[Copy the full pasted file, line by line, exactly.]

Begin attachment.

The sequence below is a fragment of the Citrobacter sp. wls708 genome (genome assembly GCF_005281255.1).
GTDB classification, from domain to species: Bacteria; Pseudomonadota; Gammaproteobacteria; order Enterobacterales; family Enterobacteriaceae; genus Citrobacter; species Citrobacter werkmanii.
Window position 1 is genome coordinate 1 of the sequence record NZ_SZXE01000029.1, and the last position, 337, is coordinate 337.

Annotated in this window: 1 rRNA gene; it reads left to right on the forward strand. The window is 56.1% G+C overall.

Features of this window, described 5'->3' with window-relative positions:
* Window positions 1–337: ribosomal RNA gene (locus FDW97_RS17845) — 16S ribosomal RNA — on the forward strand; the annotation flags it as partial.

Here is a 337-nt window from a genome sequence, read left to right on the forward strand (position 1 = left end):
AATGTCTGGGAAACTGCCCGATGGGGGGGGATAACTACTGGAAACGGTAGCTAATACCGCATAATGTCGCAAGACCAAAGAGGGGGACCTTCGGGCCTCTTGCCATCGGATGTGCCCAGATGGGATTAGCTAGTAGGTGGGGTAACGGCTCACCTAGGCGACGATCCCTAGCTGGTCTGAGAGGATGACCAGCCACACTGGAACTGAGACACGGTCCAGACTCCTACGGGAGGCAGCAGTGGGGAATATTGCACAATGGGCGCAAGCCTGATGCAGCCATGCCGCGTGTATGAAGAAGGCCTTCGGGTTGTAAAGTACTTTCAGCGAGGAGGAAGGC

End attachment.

The sequence below is a fragment of the Citrobacter sp. wls708 genome (genome assembly GCF_005281255.1).
GTDB classification, from domain to species: Bacteria; Pseudomonadota; Gammaproteobacteria; order Enterobacterales; family Enterobacteriaceae; genus Citrobacter; species Citrobacter werkmanii.
Window position 1 is genome coordinate 1 of the sequence record NZ_SZXE01000029.1, and the last position, 337, is coordinate 337.

Annotated in this window: 1 rRNA gene; it reads left to right on the forward strand. The window is 56.1% G+C overall.

Features of this window, described 5'->3' with window-relative positions:
* Window positions 1–337: ribosomal RNA gene (locus FDW97_RS17845) — 16S ribosomal RNA — on the forward strand; the annotation flags it as partial.

Here is a 337-nt window from a genome sequence, read left to right on the forward strand (position 1 = left end):
AATGTCTGGGAAACTGCCCGATGGGGGGGGATAACTACTGGAAACGGTAGCTAATACCGCATAATGTCGCAAGACCAAAGAGGGGGACCTTCGGGCCTCTTGCCATCGGATGTGCCCAGATGGGATTAGCTAGTAGGTGGGGTAACGGCTCACCTAGGCGACGATCCCTAGCTGGTCTGAGAGGATGACCAGCCACACTGGAACTGAGACACGGTCCAGACTCCTACGGGAGGCAGCAGTGGGGAATATTGCACAATGGGCGCAAGCCTGATGCAGCCATGCCGCGTGTATGAAGAAGGCCTTCGGGTTGTAAAGTACTTTCAGCGAGGAGGAAGGC